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United States Department of Agriculture

Agricultural Research Service

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National Program 212: Climate Change, Soils, and Emissions and
NP214: Agricultural & Industrial Byproducts
REAP
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REAP Main Page

 

Impact of Residue Removal for Biofuel Production on Soil:

Renewable Energy Assessment Project (REAP)

Project Summary:

 

Domestic ethanol production is a strategy for reducing dependence on imported energy and release of greenhouse gases from use of fossil-energy-derived motor vehicle fuel. Federal and state governments are encouraging the use of ethanol. In addition to grain, energy crops, such as switchgrass, willow, and poplar, have been targeted as sources of bio-energy. Recently crop residues, especially corn stover and wheat straw, have been identified as an additional and more available source of cellulosic biomass.

 

However, limits must be placed on the amount of crop residue removed for bio-energy production to protect lands from erosion and to sustain soil organic carbon (SOC). Research over the past century demonstrated conclusively that many prevailing crop production practices result in SOC loss. Typically, loss of SOC has detrimental effects on soil productivity and quality. Soil erosion removes topsoil, which is rich in nutrients (e.g. C, N, P), thus further reducing the quality of soil in the field.   The displacement of soil from the field into waterways increases turbidity and accelerates eutrophication, thereby degrading water quality. Our objectives are to determine the amount of residue needed to protect the soil resource, to compare economic implications of using stover as a bio-energy feedstock vs. as a source of C to build SOC and sequester C, and to provide harvest rate recommendations and guidelines.

 

Products from this work will be 1) guidelines for management practices supporting sustainable harvest of residue, 2) algorithm(s) estimating the amount of crop residue that can be sustainably harvested, and 3) decision support tools and guidelines describing the economic trade-off between residue harvest and retention to sequester soil C. Delivery of this knowledge and these products to farmers and the biomass ethanol industry will promote harvest of stover and crop residues in a manner that preserves the capacity our soil to produce food, feed, fiber, and fuel. The acronym REAP (Renewable Energy Assessment Project) has been established for this project to aid communication among team members, within ARS, and with clients.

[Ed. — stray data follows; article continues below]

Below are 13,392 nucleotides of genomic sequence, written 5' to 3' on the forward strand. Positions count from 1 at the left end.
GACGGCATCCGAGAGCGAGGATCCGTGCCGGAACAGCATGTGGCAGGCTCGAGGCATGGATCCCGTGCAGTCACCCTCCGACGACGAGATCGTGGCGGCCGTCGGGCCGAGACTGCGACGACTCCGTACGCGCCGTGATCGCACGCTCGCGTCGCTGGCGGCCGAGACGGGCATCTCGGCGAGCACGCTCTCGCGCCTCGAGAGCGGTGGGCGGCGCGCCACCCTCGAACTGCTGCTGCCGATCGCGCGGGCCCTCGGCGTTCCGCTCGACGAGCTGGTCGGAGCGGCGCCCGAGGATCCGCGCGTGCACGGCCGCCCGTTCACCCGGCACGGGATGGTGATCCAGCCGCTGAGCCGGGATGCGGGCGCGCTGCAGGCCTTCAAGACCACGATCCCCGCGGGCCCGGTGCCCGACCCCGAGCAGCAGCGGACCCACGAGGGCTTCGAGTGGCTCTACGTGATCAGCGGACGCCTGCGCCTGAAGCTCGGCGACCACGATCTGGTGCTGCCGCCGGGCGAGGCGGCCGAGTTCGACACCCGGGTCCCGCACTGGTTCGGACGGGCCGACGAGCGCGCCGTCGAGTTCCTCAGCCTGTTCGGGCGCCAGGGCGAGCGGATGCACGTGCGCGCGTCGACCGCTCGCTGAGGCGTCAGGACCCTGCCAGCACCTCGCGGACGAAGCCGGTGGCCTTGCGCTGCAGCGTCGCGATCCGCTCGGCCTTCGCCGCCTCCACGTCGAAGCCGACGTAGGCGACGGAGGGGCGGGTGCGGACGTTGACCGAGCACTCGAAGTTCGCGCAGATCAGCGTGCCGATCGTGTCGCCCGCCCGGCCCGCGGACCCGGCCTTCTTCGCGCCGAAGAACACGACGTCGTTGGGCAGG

Printable REAP Brochure(pdf)

REAP: Renewable Energy Assessment Project
Overview presentation given by Dr. Ghassem R. Asrar, Deputy Administrator, Natural Resources and Sustainable Agricultural Systems at the National Academies of Science First Federal Sustainability Research and Development Forum, Oct. 17, 2007

Participants: 


REAP Links and Photo Gallery

 

Related Links:

Idaho National Laboratory                              

Iogen                               

National Renewable Energy Laboratory    

Oak Ridge National Laboratory               

Renewable Fuels Association    

SUN Grant Initiative                   

SunOpta BioProcess, Inc.     

US DOE Biomass Program    

Wikipedia: Cellulosic Ethanol 

  


 

REAP Collaborators:

 

Biomass Gasification Project

West Central Research and Outreach Center

University of Minnesota

 


                       

Photo galleries:

 

Corn production in kura clover living mulch to facilitate complete stover and grain harvest. 

 

Double-cropping corn silage and rye to increase growing season duration and biomass production.

 

Ground cover after harvest normal and forage soybean

 


REAP Publications and Presentations

 

REAP Publications

 

Other relevant publications:

 

  • Anex, R.P., L.R. Lynd, M.S. Laser, A.H. Heggenstaller, and M. Liebman. 2007. Potential for Enhanced Nutrient Cycling through Coupling of Agricultural and Bioenergy Systems. Crop Sci 47:1327-1335 10.2135/cropsci2006.06.0406.
  • Farrell, A.E., R.J. Plevin, B.T. Turner, A.D. Jones, M. O'Hare, and D.M. Kammen. 2006. Ethanol Can Contribute to Energy and Environmental Goals. Science 311:506-508 10.1126/science.1121416.
  • Hammerschlag, R. 2006. Ethanol's Energy Return on Investment:  A Survey of the Literature 1990-Present. Environ. Sci. Technol. 40:1744-1750.
  • Solomon, B.D., J.R. Barnes, and K.E. Halvorsen. 2007. Grain and cellulosic ethanol: History, economics, and energy policy. Biomass and Bioenergy 31:416-425.

 

REAP Presentations

 

 


Last Modified: 12/3/2010